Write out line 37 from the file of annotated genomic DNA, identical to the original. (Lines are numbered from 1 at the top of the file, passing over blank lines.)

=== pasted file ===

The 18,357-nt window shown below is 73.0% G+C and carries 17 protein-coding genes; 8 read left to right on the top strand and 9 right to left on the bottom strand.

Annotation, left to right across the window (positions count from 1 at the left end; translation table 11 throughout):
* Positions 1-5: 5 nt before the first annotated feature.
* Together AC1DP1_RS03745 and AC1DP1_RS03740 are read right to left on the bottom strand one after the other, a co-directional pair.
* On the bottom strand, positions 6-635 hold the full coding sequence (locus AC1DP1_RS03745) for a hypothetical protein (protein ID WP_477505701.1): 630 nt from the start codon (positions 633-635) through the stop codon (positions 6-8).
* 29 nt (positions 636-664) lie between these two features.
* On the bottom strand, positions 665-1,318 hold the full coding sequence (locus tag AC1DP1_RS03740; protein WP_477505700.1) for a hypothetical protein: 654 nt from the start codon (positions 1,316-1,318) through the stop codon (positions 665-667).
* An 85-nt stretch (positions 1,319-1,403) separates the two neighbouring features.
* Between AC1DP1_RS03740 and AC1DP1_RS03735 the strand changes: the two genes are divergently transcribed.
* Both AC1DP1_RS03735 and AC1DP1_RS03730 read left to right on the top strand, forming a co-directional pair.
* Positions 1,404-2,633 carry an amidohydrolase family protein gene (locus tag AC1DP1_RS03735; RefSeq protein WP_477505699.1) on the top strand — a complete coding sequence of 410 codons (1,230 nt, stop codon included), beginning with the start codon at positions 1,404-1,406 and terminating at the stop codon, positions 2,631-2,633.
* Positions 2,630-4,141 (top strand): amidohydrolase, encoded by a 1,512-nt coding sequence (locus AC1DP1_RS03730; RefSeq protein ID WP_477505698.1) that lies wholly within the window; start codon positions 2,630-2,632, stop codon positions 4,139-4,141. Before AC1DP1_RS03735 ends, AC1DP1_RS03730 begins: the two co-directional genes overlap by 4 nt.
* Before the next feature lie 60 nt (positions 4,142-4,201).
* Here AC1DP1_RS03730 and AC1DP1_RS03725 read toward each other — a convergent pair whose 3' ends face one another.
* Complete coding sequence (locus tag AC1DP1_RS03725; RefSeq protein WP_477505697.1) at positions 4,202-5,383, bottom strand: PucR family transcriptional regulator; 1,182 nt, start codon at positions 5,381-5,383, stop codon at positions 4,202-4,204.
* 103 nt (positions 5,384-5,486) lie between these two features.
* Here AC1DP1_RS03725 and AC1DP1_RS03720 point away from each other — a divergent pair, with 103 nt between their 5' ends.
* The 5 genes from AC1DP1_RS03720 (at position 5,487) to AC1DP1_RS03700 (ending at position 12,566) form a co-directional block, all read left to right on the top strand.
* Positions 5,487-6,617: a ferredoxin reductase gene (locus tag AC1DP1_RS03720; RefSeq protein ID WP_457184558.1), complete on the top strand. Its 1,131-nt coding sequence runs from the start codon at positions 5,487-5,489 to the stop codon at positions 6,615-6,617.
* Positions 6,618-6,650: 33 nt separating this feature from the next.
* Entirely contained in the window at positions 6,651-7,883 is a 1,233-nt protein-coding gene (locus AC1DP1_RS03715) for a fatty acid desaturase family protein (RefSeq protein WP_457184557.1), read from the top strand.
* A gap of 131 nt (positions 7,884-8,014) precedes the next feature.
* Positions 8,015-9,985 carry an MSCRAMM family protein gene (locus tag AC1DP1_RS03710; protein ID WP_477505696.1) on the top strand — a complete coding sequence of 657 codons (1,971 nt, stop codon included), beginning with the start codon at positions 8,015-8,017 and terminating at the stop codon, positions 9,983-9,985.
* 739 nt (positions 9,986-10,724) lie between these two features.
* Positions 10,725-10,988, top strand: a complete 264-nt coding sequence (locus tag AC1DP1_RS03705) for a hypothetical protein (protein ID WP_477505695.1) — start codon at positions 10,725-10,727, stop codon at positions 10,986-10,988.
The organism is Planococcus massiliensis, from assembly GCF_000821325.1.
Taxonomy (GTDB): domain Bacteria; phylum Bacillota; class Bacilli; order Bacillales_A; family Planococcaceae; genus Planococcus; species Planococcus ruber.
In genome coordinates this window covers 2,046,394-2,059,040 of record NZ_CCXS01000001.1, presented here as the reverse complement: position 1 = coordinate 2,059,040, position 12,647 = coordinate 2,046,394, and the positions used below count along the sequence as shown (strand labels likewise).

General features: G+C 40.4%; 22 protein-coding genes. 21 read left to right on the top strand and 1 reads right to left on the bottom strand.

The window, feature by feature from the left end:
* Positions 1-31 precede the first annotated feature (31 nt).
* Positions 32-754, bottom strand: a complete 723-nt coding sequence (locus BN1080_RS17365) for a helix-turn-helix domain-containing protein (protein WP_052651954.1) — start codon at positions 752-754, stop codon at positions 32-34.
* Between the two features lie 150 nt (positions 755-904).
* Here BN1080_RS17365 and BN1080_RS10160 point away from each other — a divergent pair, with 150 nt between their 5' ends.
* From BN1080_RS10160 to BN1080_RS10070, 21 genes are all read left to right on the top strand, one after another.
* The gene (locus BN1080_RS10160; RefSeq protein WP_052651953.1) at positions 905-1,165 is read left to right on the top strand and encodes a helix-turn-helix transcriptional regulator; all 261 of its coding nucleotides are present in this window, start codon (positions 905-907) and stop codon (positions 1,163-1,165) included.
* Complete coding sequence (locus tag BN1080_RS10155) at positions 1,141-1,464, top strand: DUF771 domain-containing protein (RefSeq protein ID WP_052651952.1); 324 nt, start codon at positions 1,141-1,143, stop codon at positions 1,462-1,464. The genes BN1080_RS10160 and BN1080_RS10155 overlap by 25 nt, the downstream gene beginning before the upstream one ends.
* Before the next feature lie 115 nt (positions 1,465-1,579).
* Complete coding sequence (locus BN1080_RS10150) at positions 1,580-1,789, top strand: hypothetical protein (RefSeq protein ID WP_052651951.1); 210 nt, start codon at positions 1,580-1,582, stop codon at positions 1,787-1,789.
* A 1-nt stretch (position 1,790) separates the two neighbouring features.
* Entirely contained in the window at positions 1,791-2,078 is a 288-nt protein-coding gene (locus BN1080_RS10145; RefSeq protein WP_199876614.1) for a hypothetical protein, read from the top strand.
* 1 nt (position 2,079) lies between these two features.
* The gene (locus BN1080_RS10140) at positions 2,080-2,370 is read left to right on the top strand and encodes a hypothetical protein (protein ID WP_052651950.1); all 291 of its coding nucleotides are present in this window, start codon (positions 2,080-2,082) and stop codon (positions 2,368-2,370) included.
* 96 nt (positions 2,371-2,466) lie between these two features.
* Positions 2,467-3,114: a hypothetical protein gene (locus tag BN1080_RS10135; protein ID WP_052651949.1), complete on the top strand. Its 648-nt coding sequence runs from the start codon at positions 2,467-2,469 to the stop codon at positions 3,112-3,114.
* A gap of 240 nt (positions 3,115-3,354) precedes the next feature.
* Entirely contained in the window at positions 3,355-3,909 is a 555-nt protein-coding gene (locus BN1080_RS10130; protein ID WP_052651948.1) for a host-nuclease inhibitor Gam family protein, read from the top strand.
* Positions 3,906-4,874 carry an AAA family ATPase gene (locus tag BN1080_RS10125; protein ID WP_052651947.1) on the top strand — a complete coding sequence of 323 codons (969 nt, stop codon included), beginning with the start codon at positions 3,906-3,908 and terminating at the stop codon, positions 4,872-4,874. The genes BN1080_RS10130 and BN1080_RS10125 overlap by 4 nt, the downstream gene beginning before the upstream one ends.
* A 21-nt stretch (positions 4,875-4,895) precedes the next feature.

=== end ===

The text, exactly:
* Complete coding sequence (locus tag BN1080_RS10155) at positions 1,141-1,464, top strand: DUF771 domain-containing protein (RefSeq protein ID WP_052651952.1); 324 nt, start codon at positions 1,141-1,143, stop codon at positions 1,462-1,464. The genes BN1080_RS10160 and BN1080_RS10155 overlap by 25 nt, the downstream gene beginning before the upstream one ends.